As its first vote of 2017, the state House approved a measure extending local school districts’ current taxing authority for one more year.
Under current law, school districts’ taxation authority is set to go down in January 2018.
School districts have said the “levy cliff” will force to them to plan for dramatic budget cuts in the coming months.
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Legislative staff have estimated the state’s 295 school districts collectively stand to lose about $358 million annually if the law isn’t changed. School district leaders have said the impact would be closer to $500 million per year.
Democratic leaders in the state House have urged their colleagues to save school districts from those budgeting difficulties by extending school districts’ current levy lid through January 2019.
“Without the passage of this bill, they’re going to have to count on less money next year than they’re getting now,” said House Majority Leader Pat Sullivan, D-Covington, during Monday’s floor debate.
But hanging over the debate Monday was the larger task facing lawmakers this year: Fixing the way the state pays for public schools.
In the McCleary case, the state is under a court order to fully fund basic education by September 2018.
Complying with the order from the state Supreme Court will require the state to take on the full cost of paying teachers and other school employees. Right now, school districts use local property tax levies to pay some of their employee salary costs — an arrangement the court has ruled unconstitutional because it can lead to funding disparities between districts.
Many lawmakers think solving the McCleary problem will involve substantially reforming the use of local school district levies.
Because of that, some Republican lawmakers argued Monday that extending current levy levels as proposed under House Bill 1059 would only delay larger school-funding fixes.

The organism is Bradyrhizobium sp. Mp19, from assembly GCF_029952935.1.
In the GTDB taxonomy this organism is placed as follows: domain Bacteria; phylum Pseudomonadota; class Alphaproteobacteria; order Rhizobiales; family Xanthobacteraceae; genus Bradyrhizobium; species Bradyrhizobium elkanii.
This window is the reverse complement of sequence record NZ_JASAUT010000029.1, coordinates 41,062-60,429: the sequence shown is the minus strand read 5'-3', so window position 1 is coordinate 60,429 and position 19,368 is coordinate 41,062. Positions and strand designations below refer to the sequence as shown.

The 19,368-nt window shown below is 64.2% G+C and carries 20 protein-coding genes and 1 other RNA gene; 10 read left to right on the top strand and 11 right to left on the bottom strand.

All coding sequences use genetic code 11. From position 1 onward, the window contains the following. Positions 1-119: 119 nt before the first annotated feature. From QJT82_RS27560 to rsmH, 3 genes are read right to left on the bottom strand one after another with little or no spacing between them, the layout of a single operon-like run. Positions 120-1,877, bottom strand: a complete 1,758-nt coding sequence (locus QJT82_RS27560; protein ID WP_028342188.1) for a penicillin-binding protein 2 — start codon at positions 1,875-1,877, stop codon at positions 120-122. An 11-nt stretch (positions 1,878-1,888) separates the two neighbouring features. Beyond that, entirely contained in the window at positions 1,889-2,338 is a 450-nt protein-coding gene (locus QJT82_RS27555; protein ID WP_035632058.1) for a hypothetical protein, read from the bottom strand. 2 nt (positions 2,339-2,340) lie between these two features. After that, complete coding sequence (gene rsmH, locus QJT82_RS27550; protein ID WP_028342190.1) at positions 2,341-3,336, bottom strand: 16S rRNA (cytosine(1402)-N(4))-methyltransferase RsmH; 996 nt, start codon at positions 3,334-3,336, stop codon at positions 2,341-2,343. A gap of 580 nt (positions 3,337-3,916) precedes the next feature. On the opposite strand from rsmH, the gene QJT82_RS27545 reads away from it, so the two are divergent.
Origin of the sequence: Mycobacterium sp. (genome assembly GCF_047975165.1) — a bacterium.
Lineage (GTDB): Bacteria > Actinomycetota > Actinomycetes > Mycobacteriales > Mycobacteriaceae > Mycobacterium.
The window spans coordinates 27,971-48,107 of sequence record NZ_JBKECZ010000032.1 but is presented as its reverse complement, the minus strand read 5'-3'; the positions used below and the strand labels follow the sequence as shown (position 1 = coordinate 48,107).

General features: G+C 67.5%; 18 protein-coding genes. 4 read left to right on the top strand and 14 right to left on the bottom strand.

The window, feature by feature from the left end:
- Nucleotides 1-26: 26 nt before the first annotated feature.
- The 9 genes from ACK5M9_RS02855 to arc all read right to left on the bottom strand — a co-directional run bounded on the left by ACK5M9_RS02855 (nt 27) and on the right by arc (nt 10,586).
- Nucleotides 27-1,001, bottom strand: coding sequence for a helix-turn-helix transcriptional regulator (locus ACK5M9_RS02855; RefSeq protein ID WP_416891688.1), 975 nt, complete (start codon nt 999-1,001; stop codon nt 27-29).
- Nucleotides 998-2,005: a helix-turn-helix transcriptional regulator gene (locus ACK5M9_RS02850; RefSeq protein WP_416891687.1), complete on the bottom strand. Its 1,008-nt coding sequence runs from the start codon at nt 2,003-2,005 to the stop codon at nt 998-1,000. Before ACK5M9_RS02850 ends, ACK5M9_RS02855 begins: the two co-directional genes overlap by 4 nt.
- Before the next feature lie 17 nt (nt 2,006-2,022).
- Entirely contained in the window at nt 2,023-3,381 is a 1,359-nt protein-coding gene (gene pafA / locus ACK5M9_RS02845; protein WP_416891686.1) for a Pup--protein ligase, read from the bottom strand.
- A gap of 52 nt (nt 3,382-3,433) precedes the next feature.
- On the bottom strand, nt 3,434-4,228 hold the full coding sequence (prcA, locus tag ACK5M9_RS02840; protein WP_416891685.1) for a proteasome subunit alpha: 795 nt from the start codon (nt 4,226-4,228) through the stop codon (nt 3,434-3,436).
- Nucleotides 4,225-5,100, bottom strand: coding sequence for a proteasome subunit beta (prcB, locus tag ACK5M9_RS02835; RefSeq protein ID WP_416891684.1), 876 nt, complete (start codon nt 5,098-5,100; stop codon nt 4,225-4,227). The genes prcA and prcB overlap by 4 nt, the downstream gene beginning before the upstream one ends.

Removing the levy cliff deadline would reduce the urgency to fix the state’s school-funding system before the Legislature is scheduled to adjourn in April, several Republicans said.
“Doing this today would maintain the status quo, and the status quo isn’t working,” said state Rep. Drew MacEwen, R-Union.
Right now, most school districts’ local levy authority is capped at 28 percent of the money they receive from state and federal sources. In January 2018, that cap is set to go down to 24 percent.
Without legislative action, select school districts that are grandfathered in with higher levy lids will also see their levy authority decline by four percentage points next year.
The 50 Democrats who make up the majority in the state House all voted Monday to delay the levy-cliff deadline. Most Republican House members opposed it, but 12 voted in favor, including several Republicans who represent legislative districts in the South Sound.
Those included state Reps. Michelle Caldier, R-Port Orchard; Dan Griffey, R-Allyn; Dick Muri, R-Steilacoom; Melanie Stambaugh, R-Puyallup; and Jesse Young, R-Gig Harbor.
The bill now heads to the Senate, where Republican leaders have expressed reservations about delaying the levy cliff and said they want to focus on solving larger school-funding issues first.
“That’s what we are working toward and I don’t plan to fail,” Senate Majority Leader Mark Schoesler, R-Ritzville, reiterated Monday in a prepared statement.